At the risk of sounding like every other blog during this time of year, those are a few very broad resolutions I think everyone can make use of. You can adjust and specify these as you please to fit your personal goals by perhaps attempting to read twenty novels this year or aiming to try a new food once per month. Regardless of how you craft your resolutions, I hope your 2022 is off to a great start.


Headshot of Ethan SheaEthan Shea is a first-year English Graduate Student and Graduate Assistant at Falvey Memorial Library.


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Cat in the Stax: Resolutions Reimagined

If 2020 has taught us anything, it’s that sometimes things happen and absolutely nothing goes according to plan. This lesson is something that we need to internalize and remember going into 2021 and beyond. Take a minute, stop reading, and think about all of the New Year’s resolutions you made last year that you completely forgot about when March hit. For my first Cat in the Stax of the year, I want to change the way that we think about “New Year’s resolutions,” especially with many of your resolutions potentially pertaining to the new semester that’s right around the corner.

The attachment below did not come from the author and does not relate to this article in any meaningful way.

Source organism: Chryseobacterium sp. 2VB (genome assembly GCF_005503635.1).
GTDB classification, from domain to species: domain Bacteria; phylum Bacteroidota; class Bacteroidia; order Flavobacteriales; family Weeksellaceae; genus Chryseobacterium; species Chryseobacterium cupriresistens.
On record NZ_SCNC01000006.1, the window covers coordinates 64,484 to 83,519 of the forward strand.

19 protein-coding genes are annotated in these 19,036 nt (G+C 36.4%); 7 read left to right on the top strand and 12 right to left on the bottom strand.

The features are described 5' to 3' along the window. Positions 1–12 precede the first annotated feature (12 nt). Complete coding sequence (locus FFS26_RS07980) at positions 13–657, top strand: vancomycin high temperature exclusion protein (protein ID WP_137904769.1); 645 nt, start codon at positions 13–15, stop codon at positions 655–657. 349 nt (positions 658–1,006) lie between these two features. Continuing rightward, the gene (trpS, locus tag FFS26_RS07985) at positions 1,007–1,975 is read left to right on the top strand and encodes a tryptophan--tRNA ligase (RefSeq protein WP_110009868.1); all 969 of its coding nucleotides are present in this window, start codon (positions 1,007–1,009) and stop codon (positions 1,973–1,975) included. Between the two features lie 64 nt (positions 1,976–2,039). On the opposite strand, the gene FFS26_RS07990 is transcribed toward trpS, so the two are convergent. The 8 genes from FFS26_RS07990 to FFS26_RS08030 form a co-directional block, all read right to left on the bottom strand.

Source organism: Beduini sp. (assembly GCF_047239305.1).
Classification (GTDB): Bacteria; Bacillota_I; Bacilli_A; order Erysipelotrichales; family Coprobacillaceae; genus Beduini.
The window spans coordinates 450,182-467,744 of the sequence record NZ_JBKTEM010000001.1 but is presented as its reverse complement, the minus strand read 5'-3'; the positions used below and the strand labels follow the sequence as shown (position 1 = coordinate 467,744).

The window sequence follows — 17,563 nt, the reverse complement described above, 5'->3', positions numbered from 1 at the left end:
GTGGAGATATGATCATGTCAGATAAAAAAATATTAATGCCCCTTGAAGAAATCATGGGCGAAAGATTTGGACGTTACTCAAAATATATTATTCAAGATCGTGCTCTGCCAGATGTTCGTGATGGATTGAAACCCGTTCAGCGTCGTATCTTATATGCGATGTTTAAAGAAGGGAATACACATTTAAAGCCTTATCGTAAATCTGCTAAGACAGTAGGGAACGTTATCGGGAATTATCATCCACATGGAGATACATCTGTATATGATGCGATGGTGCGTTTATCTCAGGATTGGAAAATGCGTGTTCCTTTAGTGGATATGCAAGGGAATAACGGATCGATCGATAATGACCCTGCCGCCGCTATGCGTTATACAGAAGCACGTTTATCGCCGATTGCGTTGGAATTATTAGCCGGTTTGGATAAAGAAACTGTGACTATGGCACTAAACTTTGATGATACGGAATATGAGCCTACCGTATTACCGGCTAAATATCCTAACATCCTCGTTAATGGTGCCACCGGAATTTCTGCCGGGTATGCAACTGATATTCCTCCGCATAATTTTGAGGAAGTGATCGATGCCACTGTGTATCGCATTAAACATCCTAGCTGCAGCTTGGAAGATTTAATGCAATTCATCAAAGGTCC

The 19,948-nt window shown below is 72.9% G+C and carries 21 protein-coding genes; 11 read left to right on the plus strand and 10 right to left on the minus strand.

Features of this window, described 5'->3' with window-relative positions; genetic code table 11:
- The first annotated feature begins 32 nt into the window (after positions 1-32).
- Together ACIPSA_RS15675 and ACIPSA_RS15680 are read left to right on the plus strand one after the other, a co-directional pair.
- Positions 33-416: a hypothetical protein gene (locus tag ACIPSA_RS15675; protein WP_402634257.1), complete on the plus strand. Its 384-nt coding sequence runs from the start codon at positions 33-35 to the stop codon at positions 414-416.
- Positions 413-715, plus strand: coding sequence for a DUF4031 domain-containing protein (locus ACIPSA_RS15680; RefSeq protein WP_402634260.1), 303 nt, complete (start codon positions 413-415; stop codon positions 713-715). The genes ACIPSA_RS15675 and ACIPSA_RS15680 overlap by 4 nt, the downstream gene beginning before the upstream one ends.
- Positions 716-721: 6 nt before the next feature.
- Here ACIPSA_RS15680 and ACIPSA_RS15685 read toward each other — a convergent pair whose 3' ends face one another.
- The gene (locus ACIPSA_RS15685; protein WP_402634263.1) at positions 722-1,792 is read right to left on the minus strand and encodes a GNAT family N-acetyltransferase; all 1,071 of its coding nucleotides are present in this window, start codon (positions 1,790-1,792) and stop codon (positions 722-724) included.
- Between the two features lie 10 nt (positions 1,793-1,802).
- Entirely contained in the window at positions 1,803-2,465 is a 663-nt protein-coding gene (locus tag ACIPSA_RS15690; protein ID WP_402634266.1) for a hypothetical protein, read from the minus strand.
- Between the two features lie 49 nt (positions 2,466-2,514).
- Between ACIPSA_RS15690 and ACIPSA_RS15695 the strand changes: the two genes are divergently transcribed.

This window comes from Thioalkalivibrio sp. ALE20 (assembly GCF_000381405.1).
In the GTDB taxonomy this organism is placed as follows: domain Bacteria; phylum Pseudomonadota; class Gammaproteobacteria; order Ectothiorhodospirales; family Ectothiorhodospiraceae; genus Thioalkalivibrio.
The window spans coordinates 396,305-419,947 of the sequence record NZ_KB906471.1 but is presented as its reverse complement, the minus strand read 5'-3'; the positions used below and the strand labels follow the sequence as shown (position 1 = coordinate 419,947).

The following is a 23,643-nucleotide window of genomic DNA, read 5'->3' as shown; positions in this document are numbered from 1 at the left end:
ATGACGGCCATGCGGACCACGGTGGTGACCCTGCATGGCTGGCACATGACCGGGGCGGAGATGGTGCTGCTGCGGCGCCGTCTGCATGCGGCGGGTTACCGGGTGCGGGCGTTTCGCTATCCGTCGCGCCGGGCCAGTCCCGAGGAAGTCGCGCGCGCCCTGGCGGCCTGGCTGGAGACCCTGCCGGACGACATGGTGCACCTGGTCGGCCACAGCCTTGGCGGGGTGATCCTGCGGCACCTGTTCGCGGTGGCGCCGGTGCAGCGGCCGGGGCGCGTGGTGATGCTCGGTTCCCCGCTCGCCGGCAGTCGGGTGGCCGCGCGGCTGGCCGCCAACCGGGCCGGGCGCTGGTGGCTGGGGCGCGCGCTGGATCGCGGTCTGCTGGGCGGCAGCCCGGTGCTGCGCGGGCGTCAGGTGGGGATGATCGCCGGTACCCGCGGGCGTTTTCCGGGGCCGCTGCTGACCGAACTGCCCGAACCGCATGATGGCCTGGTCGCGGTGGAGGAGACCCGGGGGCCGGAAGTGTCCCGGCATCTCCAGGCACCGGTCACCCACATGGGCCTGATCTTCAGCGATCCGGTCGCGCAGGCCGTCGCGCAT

According to Google, a resolution is, “a firm decision to do or not to do something.” In my opinion, humans just aren’t good at that, we’re wishy-washy and that’s totally okay. So let’s stop setting ourselves up for failure. If I make my New Year’s resolution to workout 5 times per week, the first time that I don’t do that, I’ve technically failed. Instead, let’s think of this new year as a time to reassess our goals.

By changing our mindset and making goals instead of declaring resolutions, we offer ourselves more grace and can celebrate the progress made. In 2020, I set my reading goal on Goodreads to 25 books, as of December 13 I had read 9. Instead of thinking of that as, “Wow, I failed!” I can focus on the fact that had I not set that goal, maybe I would have only read 3 or 4 and missed out on reading fantastic books.

Goals partially completed at the end of each year can be seen as progress markers. I now know that I read 9 books in 2020, and I wish that I had made reading more of a priority. In 2021, maybe my next goal is to read 15 books. It’s not that lofty 2020 goal of 25, but I took the progress I had made and can now work to beat that.

To encourage you all in crushing your goals for 2021, here are some of my goals for the Spring 2021 semester:

  • Get to know two Falvey librarians better
  • Engage Cat in the Stax reader’s by replying to every comment